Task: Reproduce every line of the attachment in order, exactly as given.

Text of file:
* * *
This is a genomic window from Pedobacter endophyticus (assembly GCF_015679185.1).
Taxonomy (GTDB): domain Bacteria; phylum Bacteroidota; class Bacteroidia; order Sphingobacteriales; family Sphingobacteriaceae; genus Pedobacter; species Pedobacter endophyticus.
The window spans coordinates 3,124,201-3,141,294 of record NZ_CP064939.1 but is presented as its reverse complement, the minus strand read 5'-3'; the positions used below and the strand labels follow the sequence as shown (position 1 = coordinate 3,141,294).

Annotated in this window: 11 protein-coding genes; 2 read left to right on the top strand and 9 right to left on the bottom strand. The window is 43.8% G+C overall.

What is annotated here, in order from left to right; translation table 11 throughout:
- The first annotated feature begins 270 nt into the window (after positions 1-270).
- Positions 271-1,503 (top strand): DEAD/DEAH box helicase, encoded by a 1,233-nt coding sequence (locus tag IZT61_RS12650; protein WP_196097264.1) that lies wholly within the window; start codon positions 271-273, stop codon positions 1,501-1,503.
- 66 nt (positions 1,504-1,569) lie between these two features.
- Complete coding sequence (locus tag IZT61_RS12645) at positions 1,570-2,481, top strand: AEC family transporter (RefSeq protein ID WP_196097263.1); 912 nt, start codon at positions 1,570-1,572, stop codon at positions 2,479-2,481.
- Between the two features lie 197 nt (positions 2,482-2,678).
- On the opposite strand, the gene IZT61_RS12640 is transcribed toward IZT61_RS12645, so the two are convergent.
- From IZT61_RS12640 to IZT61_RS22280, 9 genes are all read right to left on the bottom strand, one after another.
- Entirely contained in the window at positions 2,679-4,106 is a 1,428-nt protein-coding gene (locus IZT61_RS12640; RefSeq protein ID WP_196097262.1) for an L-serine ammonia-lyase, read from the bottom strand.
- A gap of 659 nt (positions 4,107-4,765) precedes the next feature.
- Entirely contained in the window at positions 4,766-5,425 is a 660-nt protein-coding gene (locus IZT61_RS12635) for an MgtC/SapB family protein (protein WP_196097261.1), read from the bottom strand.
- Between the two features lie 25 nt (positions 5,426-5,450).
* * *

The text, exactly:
This is a genomic window from Pedobacter endophyticus (assembly GCF_015679185.1).
Taxonomy (GTDB): domain Bacteria; phylum Bacteroidota; class Bacteroidia; order Sphingobacteriales; family Sphingobacteriaceae; genus Pedobacter; species Pedobacter endophyticus.
The window spans coordinates 3,124,201-3,141,294 of record NZ_CP064939.1 but is presented as its reverse complement, the minus strand read 5'-3'; the positions used below and the strand labels follow the sequence as shown (position 1 = coordinate 3,141,294).

Annotated in this window: 11 protein-coding genes; 2 read left to right on the top strand and 9 right to left on the bottom strand. The window is 43.8% G+C overall.

What is annotated here, in order from left to right; translation table 11 throughout:
- The first annotated feature begins 270 nt into the window (after positions 1-270).
- Positions 271-1,503 (top strand): DEAD/DEAH box helicase, encoded by a 1,233-nt coding sequence (locus tag IZT61_RS12650; protein WP_196097264.1) that lies wholly within the window; start codon positions 271-273, stop codon positions 1,501-1,503.
- 66 nt (positions 1,504-1,569) lie between these two features.
- Complete coding sequence (locus tag IZT61_RS12645) at positions 1,570-2,481, top strand: AEC family transporter (RefSeq protein ID WP_196097263.1); 912 nt, start codon at positions 1,570-1,572, stop codon at positions 2,479-2,481.
- Between the two features lie 197 nt (positions 2,482-2,678).
- On the opposite strand, the gene IZT61_RS12640 is transcribed toward IZT61_RS12645, so the two are convergent.
- From IZT61_RS12640 to IZT61_RS22280, 9 genes are all read right to left on the bottom strand, one after another.
- Entirely contained in the window at positions 2,679-4,106 is a 1,428-nt protein-coding gene (locus IZT61_RS12640; RefSeq protein ID WP_196097262.1) for an L-serine ammonia-lyase, read from the bottom strand.
- A gap of 659 nt (positions 4,107-4,765) precedes the next feature.
- Entirely contained in the window at positions 4,766-5,425 is a 660-nt protein-coding gene (locus IZT61_RS12635) for an MgtC/SapB family protein (protein WP_196097261.1), read from the bottom strand.
- Between the two features lie 25 nt (positions 5,426-5,450).